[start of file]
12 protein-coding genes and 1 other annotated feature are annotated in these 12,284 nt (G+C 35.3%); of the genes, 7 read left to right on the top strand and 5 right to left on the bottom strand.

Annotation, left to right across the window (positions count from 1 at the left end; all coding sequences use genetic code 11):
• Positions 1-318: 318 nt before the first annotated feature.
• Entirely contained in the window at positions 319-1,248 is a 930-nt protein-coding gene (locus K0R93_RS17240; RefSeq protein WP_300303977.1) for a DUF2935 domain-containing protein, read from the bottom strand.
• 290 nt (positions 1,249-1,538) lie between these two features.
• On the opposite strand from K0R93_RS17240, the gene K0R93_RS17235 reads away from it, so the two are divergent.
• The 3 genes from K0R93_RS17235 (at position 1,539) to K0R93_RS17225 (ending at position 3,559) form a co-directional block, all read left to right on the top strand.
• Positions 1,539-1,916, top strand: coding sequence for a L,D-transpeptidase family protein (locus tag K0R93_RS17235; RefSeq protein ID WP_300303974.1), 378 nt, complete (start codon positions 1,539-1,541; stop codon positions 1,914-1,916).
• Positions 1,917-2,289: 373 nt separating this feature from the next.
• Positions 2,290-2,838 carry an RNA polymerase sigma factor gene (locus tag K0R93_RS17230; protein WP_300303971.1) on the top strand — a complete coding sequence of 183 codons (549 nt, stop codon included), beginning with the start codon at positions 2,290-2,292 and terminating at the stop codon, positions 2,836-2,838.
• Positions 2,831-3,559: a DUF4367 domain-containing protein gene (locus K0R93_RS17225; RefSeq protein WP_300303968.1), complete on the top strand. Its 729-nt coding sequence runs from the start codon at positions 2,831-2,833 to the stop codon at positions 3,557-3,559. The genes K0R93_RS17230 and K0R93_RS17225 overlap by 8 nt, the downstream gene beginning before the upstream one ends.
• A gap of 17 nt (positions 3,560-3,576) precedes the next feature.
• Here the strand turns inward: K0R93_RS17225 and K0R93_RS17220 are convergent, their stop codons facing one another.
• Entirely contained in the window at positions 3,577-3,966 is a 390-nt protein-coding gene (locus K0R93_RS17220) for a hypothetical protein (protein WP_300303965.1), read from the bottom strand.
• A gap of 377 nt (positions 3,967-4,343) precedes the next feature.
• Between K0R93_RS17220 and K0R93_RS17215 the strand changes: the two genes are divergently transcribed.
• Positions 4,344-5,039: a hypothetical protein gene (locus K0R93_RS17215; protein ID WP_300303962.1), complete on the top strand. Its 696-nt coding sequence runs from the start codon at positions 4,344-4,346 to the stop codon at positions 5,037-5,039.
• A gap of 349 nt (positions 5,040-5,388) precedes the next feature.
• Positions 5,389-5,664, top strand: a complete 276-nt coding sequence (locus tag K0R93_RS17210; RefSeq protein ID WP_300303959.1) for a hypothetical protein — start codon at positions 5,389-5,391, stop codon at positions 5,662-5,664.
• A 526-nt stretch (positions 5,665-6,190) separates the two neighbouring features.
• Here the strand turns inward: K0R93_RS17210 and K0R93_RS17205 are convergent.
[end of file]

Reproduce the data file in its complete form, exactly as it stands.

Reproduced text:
12 protein-coding genes and 1 other annotated feature are annotated in these 12,284 nt (G+C 35.3%); of the genes, 7 read left to right on the top strand and 5 right to left on the bottom strand.

Annotation, left to right across the window (positions count from 1 at the left end; all coding sequences use genetic code 11):
• Positions 1-318: 318 nt before the first annotated feature.
• Entirely contained in the window at positions 319-1,248 is a 930-nt protein-coding gene (locus K0R93_RS17240; RefSeq protein WP_300303977.1) for a DUF2935 domain-containing protein, read from the bottom strand.
• 290 nt (positions 1,249-1,538) lie between these two features.
• On the opposite strand from K0R93_RS17240, the gene K0R93_RS17235 reads away from it, so the two are divergent.
• The 3 genes from K0R93_RS17235 (at position 1,539) to K0R93_RS17225 (ending at position 3,559) form a co-directional block, all read left to right on the top strand.
• Positions 1,539-1,916, top strand: coding sequence for a L,D-transpeptidase family protein (locus tag K0R93_RS17235; RefSeq protein ID WP_300303974.1), 378 nt, complete (start codon positions 1,539-1,541; stop codon positions 1,914-1,916).
• Positions 1,917-2,289: 373 nt separating this feature from the next.
• Positions 2,290-2,838 carry an RNA polymerase sigma factor gene (locus tag K0R93_RS17230; protein WP_300303971.1) on the top strand — a complete coding sequence of 183 codons (549 nt, stop codon included), beginning with the start codon at positions 2,290-2,292 and terminating at the stop codon, positions 2,836-2,838.
• Positions 2,831-3,559: a DUF4367 domain-containing protein gene (locus K0R93_RS17225; RefSeq protein WP_300303968.1), complete on the top strand. Its 729-nt coding sequence runs from the start codon at positions 2,831-2,833 to the stop codon at positions 3,557-3,559. The genes K0R93_RS17230 and K0R93_RS17225 overlap by 8 nt, the downstream gene beginning before the upstream one ends.
• A gap of 17 nt (positions 3,560-3,576) precedes the next feature.
• Here the strand turns inward: K0R93_RS17225 and K0R93_RS17220 are convergent, their stop codons facing one another.
• Entirely contained in the window at positions 3,577-3,966 is a 390-nt protein-coding gene (locus K0R93_RS17220) for a hypothetical protein (protein WP_300303965.1), read from the bottom strand.
• A gap of 377 nt (positions 3,967-4,343) precedes the next feature.
• Between K0R93_RS17220 and K0R93_RS17215 the strand changes: the two genes are divergently transcribed.
• Positions 4,344-5,039: a hypothetical protein gene (locus K0R93_RS17215; protein ID WP_300303962.1), complete on the top strand. Its 696-nt coding sequence runs from the start codon at positions 4,344-4,346 to the stop codon at positions 5,037-5,039.
• A gap of 349 nt (positions 5,040-5,388) precedes the next feature.
• Positions 5,389-5,664, top strand: a complete 276-nt coding sequence (locus tag K0R93_RS17210; RefSeq protein ID WP_300303959.1) for a hypothetical protein — start codon at positions 5,389-5,391, stop codon at positions 5,662-5,664.
• A 526-nt stretch (positions 5,665-6,190) separates the two neighbouring features.
• Here the strand turns inward: K0R93_RS17210 and K0R93_RS17205 are convergent.